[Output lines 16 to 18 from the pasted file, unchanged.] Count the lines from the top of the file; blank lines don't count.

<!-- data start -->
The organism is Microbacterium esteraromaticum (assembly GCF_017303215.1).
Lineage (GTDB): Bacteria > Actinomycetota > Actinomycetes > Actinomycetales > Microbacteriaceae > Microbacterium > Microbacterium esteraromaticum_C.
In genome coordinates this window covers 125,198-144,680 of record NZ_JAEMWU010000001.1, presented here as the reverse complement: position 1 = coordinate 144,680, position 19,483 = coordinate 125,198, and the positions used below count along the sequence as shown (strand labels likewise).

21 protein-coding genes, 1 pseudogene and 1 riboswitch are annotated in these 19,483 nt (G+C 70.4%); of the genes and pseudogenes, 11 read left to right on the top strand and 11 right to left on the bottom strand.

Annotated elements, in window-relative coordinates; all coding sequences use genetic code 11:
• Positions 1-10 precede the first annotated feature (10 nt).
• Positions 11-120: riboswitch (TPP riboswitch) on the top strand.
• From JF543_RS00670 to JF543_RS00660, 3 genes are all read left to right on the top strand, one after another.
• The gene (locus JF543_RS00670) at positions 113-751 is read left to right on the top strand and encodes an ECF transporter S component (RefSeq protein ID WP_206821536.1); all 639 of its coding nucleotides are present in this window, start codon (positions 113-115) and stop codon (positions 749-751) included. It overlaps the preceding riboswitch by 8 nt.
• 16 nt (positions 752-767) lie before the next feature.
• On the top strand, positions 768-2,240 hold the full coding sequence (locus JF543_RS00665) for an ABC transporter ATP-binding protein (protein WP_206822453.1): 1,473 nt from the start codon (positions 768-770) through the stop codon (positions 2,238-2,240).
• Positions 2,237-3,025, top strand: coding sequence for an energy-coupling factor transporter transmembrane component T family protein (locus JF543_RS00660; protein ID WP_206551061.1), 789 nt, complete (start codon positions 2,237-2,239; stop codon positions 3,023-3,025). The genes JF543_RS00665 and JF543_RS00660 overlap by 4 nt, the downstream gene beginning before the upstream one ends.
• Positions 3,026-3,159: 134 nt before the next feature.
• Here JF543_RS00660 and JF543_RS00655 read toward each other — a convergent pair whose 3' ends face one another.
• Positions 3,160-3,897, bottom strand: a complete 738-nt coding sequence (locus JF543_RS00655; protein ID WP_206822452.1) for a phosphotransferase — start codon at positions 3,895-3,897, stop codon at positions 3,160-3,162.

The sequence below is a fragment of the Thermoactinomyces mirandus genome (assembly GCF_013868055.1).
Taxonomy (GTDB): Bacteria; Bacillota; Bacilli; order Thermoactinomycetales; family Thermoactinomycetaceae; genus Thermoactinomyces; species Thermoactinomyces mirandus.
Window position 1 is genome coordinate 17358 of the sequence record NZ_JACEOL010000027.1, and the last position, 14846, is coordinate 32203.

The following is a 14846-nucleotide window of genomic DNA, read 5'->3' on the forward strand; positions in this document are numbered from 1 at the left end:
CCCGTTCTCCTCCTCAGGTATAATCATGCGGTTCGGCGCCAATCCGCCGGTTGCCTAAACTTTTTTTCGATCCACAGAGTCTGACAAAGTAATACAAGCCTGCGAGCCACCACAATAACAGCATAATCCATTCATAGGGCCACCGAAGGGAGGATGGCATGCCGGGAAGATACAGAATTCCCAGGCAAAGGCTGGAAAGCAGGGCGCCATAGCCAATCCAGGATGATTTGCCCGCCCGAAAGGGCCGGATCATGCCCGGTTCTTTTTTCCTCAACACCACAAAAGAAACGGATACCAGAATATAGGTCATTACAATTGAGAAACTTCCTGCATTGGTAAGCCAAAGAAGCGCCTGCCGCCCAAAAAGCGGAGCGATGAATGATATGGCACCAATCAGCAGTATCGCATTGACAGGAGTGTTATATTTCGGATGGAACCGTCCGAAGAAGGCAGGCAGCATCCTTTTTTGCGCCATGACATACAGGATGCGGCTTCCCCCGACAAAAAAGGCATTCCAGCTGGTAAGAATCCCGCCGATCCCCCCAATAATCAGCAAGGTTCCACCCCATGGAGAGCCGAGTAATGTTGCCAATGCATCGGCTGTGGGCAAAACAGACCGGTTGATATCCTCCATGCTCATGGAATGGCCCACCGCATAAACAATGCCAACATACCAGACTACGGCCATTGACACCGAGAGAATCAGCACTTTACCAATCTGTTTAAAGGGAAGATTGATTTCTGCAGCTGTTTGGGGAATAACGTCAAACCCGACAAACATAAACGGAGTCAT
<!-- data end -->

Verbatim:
The sequence below is a fragment of the Thermoactinomyces mirandus genome (assembly GCF_013868055.1).
Taxonomy (GTDB): Bacteria; Bacillota; Bacilli; order Thermoactinomycetales; family Thermoactinomycetaceae; genus Thermoactinomyces; species Thermoactinomyces mirandus.
Window position 1 is genome coordinate 17358 of the sequence record NZ_JACEOL010000027.1, and the last position, 14846, is coordinate 32203.